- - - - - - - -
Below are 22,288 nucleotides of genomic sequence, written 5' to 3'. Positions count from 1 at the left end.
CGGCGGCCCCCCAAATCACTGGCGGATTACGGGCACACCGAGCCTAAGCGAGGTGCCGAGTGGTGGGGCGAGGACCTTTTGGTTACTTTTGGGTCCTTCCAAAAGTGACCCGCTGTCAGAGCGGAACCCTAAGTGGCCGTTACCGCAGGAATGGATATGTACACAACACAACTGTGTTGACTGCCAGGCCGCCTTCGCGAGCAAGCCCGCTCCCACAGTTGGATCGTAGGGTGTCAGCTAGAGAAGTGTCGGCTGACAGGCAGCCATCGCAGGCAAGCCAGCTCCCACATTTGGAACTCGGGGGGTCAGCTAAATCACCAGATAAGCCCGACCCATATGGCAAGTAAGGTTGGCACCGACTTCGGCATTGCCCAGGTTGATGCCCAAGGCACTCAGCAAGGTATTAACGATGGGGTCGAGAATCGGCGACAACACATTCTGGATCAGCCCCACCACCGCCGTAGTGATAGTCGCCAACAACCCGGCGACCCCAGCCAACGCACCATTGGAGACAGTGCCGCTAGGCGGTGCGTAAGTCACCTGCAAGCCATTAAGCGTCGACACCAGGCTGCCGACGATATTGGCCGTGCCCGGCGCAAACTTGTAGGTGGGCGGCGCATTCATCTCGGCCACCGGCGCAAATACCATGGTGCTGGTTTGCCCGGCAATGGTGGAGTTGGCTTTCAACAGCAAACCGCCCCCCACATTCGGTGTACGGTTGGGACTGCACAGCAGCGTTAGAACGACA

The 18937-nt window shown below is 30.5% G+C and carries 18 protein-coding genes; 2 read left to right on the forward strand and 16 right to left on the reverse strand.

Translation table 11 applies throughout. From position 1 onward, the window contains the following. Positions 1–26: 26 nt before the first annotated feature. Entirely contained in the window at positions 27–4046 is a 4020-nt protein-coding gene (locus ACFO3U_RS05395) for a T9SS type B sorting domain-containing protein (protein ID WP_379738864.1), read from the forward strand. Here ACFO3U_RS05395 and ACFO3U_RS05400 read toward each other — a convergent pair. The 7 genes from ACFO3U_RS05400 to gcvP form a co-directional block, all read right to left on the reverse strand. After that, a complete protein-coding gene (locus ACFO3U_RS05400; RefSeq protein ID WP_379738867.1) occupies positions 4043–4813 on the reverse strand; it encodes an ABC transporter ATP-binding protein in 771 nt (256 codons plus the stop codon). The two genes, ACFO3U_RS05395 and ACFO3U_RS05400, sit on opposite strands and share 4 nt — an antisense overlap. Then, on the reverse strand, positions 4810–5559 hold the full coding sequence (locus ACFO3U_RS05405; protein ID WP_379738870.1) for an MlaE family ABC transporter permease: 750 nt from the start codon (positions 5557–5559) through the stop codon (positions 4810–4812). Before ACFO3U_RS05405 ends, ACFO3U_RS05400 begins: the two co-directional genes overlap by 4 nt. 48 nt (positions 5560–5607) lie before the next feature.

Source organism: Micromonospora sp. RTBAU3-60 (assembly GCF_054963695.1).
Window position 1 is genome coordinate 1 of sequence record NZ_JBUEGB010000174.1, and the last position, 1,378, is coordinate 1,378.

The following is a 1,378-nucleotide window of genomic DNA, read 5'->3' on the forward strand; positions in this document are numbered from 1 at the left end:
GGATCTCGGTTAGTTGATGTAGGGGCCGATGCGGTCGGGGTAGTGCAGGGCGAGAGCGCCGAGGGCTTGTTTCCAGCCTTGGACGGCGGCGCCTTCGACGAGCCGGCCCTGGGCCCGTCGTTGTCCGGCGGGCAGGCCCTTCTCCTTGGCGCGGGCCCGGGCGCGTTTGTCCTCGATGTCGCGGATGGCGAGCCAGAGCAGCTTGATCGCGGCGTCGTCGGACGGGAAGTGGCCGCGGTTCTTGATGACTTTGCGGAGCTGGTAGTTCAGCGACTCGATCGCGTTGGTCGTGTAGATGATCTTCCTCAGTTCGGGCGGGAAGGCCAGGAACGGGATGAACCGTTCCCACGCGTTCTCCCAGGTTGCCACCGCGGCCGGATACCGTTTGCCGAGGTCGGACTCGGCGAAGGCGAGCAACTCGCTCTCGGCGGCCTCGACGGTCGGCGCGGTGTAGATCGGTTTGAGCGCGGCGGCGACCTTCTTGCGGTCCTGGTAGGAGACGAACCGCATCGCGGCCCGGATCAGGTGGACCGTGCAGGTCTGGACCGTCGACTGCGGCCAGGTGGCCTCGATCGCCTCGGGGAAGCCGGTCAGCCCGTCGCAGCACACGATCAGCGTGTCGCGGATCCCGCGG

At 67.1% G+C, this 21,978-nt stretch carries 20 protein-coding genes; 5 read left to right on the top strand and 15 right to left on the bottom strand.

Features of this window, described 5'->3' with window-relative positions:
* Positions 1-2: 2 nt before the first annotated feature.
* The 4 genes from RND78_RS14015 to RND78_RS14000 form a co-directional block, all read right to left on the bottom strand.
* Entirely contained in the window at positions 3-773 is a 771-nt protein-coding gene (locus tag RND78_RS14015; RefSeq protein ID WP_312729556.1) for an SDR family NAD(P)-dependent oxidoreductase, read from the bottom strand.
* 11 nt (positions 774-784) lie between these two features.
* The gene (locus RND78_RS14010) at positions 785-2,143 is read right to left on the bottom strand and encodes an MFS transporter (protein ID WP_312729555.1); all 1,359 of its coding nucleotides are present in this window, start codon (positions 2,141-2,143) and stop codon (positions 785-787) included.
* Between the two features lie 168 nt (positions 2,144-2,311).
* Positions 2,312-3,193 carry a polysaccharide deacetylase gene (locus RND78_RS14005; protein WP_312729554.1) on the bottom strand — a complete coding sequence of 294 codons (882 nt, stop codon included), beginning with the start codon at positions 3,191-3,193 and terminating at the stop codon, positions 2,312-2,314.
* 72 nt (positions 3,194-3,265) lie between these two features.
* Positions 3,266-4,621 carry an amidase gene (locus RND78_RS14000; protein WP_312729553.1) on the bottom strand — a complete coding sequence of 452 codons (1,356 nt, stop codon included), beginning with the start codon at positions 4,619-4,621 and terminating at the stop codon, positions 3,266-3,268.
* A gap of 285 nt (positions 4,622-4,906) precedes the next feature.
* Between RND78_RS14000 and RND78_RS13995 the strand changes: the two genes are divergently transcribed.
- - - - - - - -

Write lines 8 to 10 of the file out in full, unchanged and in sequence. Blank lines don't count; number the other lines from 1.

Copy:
GGATCTCGGTTAGTTGATGTAGGGGCCGATGCGGTCGGGGTAGTGCAGGGCGAGAGCGCCGAGGGCTTGTTTCCAGCCTTGGACGGCGGCGCCTTCGACGAGCCGGCCCTGGGCCCGTCGTTGTCCGGCGGGCAGGCCCTTCTCCTTGGCGCGGGCCCGGGCGCGTTTGTCCTCGATGTCGCGGATGGCGAGCCAGAGCAGCTTGATCGCGGCGTCGTCGGACGGGAAGTGGCCGCGGTTCTTGATGACTTTGCGGAGCTGGTAGTTCAGCGACTCGATCGCGTTGGTCGTGTAGATGATCTTCCTCAGTTCGGGCGGGAAGGCCAGGAACGGGATGAACCGTTCCCACGCGTTCTCCCAGGTTGCCACCGCGGCCGGATACCGTTTGCCGAGGTCGGACTCGGCGAAGGCGAGCAACTCGCTCTCGGCGGCCTCGACGGTCGGCGCGGTGTAGATCGGTTTGAGCGCGGCGGCGACCTTCTTGCGGTCCTGGTAGGAGACGAACCGCATCGCGGCCCGGATCAGGTGGACCGTGCAGGTCTGGACCGTCGACTGCGGCCAGGTGGCCTCGATCGCCTCGGGGAAGCCGGTCAGCCCGTCGCAGCACACGATCAGCGTGTCGCGGATCCCGCGG

At 67.1% G+C, this 21,978-nt stretch carries 20 protein-coding genes; 5 read left to right on the top strand and 15 right to left on the bottom strand.

Features of this window, described 5'->3' with window-relative positions: